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Inventions That Transformed Office Life

By: Kevin Watson MSc - Updated: 26 Sep 2012 | comments*Discuss
Office Stapler Calculators Typewriters

The single most important invention that transformed office life is probably the computer. But there are lots of other inventions that over the years have made their mark.


It would be unusual not to find a stapler in any office around the world. Office workers have come to rely on staplers as by far the best device for keeping a sheaf of papers together.

The French King Louis XV (1710 – 1774) owned the first stapler. But commercial staplers didn’t appear until the second half of the nineteenth century. The American inventors, George McGill and Henry R. Heyl both created early versions. But the stapler as we know it today first arrived in offices in the early 1900s.

Pocket Electronic Calculator

Office calculators of one sort or another have been around for thousands of years. The most well known is the abacus. Another well-established calculator is the slide rule, invented by the English mathematician William Oughtred in 1622.

In the twentieth century, there were many manual and electric calculators. The size, complexity and cost of these machines limited their use.

The device that really transformed number crunching in the office was the portable electronic calculator. Japanese companies built and marketed the first models in 1970.

Pocket-sized electronic calculators soon followed and prices fell. In 1976, a calculator cost just a few pounds, and they became common in offices and homes.

Office Chairs

Office workers may sit in the same chair for hours on end, every day of the working week. An office chair should therefore be as comfortable as possible.

The modern office chair is fully adjustable. An office worker can raise or lower it, move the armrests, and change the position of the back support. These ergonomic chairs suit each worker’s needs and help prevent back pain and RSI (repetitive strain injury).

Such chairs became a feature of office life in the 1970s. Before then, adjustable chairs existed but were not widespread.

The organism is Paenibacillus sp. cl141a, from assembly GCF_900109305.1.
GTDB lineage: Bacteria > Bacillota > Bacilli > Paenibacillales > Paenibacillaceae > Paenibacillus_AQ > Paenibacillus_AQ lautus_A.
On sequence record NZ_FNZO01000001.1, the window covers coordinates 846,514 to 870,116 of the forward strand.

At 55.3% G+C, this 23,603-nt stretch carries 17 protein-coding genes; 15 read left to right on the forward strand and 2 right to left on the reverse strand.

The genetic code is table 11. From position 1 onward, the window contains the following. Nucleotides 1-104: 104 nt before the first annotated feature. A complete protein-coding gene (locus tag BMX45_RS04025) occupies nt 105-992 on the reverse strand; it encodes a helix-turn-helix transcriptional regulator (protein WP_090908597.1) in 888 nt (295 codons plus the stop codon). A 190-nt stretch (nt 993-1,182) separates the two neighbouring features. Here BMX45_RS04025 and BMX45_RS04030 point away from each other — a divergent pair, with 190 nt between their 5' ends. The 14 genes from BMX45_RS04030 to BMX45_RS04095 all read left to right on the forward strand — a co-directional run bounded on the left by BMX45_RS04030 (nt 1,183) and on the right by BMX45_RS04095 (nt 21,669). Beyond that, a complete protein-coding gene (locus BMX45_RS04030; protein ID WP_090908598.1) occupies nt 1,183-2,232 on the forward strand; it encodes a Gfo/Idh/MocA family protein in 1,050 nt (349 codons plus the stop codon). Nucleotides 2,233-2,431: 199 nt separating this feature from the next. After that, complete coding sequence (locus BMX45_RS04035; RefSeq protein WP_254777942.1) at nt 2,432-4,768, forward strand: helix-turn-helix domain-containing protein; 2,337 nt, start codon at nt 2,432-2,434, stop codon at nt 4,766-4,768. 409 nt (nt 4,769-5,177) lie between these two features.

Carbon Paper

Office workers everywhere hailed carbon paper as a wonderful invention. It allowed them to make instant copies of handwritten and typed documents.

Many people believe the inventor was an Italian, Pellegrino Turri. Ralph Wedgwood, however, patented a similar paper in England around the same time in the early nineteenth century.

Paper Clips

Like a stapler, paper clips are a common feature of modern offices. The first patent for a paper clip dates from 1867 in the US. The inventor was Samuel B. Fay.

But the paper clip in use today probably originated in the 1870s from the Gem Manufacturing Company in the UK. Other countries and inventors have, however, laid claim to being the first to use and make paper clips.


Computers have now replaced typewriters. But it’s important to recognise the impact typewriters had on office work. When typewriters arrived, there was no longer a need to write documents by hand and to use the services of a printing company.

It’s hard, though, to credit one person or company with the typewriter’s invention. From at least the early eighteenth century, many people had ideas for a mechanical writing machine.

Perhaps the most relevant fact is that commercial production of typewriters began in 1867 in America. From then on, the typewriter developed rapidly. And by around 1910, there were standard format manual typewriters in use across the world.

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